A Crib Sheet for Government Data

Most sources — even big-time media types — provide no guidance about sources of information from the federal government.  There is a a useful advantage in knowing more.

We realize that there are many who reject any government information.  Here at "A Dash" we believe that this is an extreme viewpoint, and provides an opportunity for a trading advantage.

In particular, we distinguish between reporting data and offering projections.  Those rejecting the data reports are just fighting the mainstream interpretations accepted by nearly all economists and by the mutual fund managers.  Projections are quite different.  They come from different sources, and the results vary.

A Reader's Guide

Here are some typical examples of government information.  Our reaction varies dramatically and so should yours.

The Bureau of Labor Statistics (BLS).  This is a non-partisan agency.  The key professionals have tenure and earn respect from peers and supervisors by doing a good job.  A new President cannot fire them nor significantly affect their pay.  From their perspective, Presidents come and go but their work goes on.  They try to do a good job, and we think that they generally succeed.  The methods are subject to great debate before acceptance.  Once accepted, they are followed in a rather mechanical fashion.  Those suggesting that these reports are subject to partisan politics are just wrong.  They simply do not understand how government works.

The Office of Management and Budget is under the control of the current Administration, so it is partisan.  This does not mean that forecasts and comments are wrong, but consumers must consider the source.  At this time it means that forecasts reflect the Obama perspective.  Any forecasts should be carefully tested against outside sources.  For an illustration of how OMB can be slanted to a particular perspective, we recommend the Reagan era example of David Stockman.  In an interview he admitted a clear bias in forecasts and was "taken to the woodshed" by the President after he spilled the beans.  We are not suggesting that Obama is "cooking the books" with current forecasts, but we view them with appropriate skepticism, testing against other sources.  We plan to write much more about forecasts from the Administration.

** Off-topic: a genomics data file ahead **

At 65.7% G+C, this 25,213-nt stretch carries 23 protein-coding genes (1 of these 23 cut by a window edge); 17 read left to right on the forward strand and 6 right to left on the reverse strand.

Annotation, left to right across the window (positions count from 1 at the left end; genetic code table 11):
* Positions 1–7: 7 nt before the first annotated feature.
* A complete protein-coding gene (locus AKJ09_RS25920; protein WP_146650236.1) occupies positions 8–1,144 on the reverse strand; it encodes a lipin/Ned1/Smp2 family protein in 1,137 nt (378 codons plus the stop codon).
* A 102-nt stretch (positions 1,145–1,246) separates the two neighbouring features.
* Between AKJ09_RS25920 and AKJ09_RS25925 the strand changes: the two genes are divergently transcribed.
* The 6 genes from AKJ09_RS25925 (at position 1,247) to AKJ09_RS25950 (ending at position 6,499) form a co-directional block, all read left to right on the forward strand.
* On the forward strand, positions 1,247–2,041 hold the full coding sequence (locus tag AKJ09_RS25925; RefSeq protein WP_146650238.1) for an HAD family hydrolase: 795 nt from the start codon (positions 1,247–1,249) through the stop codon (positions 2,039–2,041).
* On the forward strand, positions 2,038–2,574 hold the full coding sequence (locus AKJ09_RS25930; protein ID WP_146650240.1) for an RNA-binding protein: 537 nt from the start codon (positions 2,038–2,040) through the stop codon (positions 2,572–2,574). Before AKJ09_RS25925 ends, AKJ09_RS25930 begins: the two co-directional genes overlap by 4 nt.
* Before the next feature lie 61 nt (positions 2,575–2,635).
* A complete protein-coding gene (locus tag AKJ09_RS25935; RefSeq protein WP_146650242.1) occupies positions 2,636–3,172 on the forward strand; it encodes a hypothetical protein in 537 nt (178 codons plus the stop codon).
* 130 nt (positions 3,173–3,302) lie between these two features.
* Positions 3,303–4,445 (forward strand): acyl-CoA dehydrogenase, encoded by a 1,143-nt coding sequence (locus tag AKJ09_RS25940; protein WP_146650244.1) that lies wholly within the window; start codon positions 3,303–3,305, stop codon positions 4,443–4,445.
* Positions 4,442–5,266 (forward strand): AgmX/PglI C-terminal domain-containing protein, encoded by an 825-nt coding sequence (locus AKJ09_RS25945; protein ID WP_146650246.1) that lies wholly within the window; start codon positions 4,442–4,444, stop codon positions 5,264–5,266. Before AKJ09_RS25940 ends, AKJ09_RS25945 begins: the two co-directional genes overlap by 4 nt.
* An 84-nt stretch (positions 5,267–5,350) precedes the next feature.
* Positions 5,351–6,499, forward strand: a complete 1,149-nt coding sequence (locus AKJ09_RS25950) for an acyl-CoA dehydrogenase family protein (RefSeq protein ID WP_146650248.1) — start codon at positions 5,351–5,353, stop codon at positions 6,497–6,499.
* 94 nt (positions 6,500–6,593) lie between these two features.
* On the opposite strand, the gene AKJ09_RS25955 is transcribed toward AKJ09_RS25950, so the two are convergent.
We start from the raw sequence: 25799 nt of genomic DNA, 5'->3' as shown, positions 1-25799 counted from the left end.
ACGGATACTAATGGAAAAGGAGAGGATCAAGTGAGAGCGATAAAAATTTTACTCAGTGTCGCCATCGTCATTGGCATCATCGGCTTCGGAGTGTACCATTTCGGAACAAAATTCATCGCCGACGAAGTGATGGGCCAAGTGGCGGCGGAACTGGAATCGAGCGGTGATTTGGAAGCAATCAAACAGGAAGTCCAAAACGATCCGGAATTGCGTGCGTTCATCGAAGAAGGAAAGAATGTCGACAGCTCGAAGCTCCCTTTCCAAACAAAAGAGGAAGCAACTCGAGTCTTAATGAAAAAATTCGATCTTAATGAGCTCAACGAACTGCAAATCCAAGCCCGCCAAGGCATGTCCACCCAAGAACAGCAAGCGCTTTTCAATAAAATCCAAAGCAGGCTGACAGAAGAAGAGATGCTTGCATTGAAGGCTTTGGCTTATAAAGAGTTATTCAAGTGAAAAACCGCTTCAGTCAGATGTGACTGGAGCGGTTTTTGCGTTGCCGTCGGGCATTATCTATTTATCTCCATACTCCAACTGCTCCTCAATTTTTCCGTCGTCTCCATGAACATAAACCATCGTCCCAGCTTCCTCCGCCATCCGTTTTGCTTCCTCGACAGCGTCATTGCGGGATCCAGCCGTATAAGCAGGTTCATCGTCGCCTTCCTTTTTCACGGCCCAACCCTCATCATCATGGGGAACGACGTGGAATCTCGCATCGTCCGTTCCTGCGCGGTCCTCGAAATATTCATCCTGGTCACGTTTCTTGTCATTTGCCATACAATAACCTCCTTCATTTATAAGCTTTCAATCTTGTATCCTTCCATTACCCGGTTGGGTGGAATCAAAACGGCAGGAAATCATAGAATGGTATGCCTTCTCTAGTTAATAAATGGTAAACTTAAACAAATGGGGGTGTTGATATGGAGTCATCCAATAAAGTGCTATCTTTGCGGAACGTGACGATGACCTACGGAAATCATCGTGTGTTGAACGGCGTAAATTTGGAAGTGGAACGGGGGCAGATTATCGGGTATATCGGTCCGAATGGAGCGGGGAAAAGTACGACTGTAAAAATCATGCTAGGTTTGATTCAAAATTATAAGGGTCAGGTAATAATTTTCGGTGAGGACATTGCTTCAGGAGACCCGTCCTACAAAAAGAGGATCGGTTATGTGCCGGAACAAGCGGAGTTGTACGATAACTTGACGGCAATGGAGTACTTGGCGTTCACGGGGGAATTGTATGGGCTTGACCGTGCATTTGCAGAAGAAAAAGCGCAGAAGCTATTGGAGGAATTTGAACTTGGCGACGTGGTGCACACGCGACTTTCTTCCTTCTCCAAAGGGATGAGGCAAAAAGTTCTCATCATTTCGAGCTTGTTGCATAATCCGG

The Congressional Budget Office is a source deserving respect.  We call this a bipartisan source, since it must earn and keep the respect of Congress, no matter which party is in power. Initiated in 1975 under the leadership of Alice Rivlin and later Rudolph Penner, the CBO analyses earned the respect of both parties in Congress.  Any young professional wanting to do objective policy analysis should see the CBO as a dream job.  In the current policy debates the CBO is responsible for evaluating every proposal.  This is especially crucial to the health care initiatives and the Congressional agreements concerning PAYGO, where there must be a revenue offset for new initiatives.  Here is a great current example.


The mainstream media does not explain these differences nor reflect them in reports.  A CNBC anchor recently kept referring to the CBO as the CBOE (an options exchange).  A top source at TheStreet.com recently attributed a CBO analysis to the GAO, even using the "old name" for the GAO.

They just don't get it.  The big-time sources do not distinguish between various government sources.  They do not provide any background or context.  They do not grasp the distinctions.

You can do better!  You can start by printing out this article and using it as a handy reference.

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One comment

  • VennData June 27, 2009  

    Call it the alphabet-soup version of “correlation does not imply causation.” Behavioral Finance researchers could go a long way by testing various myths, not just “innate” tendencies. For example “Astrology Stocks” gets me two and half a million hits on Google.